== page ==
Turkish beach strewn with bodies of refugees

Turkish coastguard officials recovered the bodies of women and children washed up on a beach yesterday after another refugee boat trying to reach Europe sank, killing at least 37 people.

A Turkish paramilitary officer looks at the body of a child washed up on a beach in Canakkale’s Bademli district yesterday. Ozan Kose / AFP
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AYVACIK // Turkish coastguard officials recovered the bodies of women and children washed up on a beach yesterday after another refugee boat trying to reach Europe sank, killing at least 37 people.

In scenes reminiscent of Aylan Kurdi, the Syrian toddler photographed lying dead on a Turkish beach in September, the body of a small child could be seen among those strewn along a beach near the town of Ayvacik in northwestern Canakkale province. The dead child was dressed in dark trousers and a blue top, its face covered with a small hat.

Meanwhile, a Turkish gendarme was seen lowering the body of an older child into a body bag, while another young child was found dead in the water.

A number of other children also drowned after the boat ferrying them and their families to the nearby Greek island of Lesbos sank just off the Turkish coast. Some of those aboard were from Syria, others from Afghanistan and Myanmar.

The incident came two days after 25 refugees, including 10 children, drowned off the Greek island of Samos

Yesterday, a Turkish official said its coastguard had recovered 37 bodies, including children. Earlier in the day, the Turkish coastguard said that 75 people had been rescued.

The coastguard also said it could not give an exact number of people in the boat based on the testimony of the rescued refugees, adding that the rescue operation was continuing.

“We are sad. At least 20 friends are still missing,” said a woman who was among the survivors.

The capsized boat was visible about 50 metres from the shore, where divers from the coastguard were still searching for the missing. Military police in green berets placed bodies in bags to be taken to a mortuary.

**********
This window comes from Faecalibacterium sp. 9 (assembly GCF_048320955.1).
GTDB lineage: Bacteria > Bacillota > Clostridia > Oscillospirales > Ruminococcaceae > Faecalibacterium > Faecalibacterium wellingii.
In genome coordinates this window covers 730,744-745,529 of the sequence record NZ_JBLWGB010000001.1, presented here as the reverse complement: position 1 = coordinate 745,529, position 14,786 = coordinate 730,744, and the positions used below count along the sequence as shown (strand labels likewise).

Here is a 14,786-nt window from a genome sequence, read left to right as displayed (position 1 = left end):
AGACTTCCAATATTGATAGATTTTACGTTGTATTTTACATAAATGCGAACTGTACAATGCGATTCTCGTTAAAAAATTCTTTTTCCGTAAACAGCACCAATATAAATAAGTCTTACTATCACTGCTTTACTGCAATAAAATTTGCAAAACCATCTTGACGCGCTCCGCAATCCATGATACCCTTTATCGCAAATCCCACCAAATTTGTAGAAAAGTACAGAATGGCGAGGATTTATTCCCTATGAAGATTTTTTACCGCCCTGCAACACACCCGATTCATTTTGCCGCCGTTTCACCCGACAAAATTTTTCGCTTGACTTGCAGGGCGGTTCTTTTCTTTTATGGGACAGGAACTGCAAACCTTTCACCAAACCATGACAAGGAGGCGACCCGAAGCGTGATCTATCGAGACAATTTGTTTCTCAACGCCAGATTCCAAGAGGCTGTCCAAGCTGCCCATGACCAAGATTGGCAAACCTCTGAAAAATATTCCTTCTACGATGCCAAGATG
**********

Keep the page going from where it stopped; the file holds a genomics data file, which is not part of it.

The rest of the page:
Life jackets and other refugees’ belongings were seen scattered around the beach.

The drownings continue a grisly trend that accelerated last year when nearly 4,000 people died trying to reach Europe by sea, according to the International Organisation for Migration (IOM).

The influx, which has been fuelled by Syria’s civil war, has continued throughout the winter.

During the first 28 days of this year, a further 244 refugees died at sea, with at least a dozen more dying on land, the IOM said. Turkey, which is hosting at least 2.5 million refugees from Syria’s civil war, has become the main launch pad for those fleeing war, persecution and poverty to travel to Europe.

The Turkish government struck a deal with the European Union in November to halt the outflow of refugees, in return for €3 billion (Dh12bn) in financial assistance, but the agreement has failed to check the migrant tide.

German chancellor Angela Merkel said on Friday that the EU “urgently” needed to implement its side of the agreement. Her remark came as 2,000 more asylum seekers enter the Balkans on their journey to northern Europe every day,

Italy, however, has questioned how much of the money should come from the EU budget, and how much control the bloc will have over how Ankara spends the funds.

Turkey’s minister for EU affairs, Volkan Bozkir, yesterday dismissed any problems with Italy over the release of the EU money and said the funds would be released in February.

* Agence France-Presse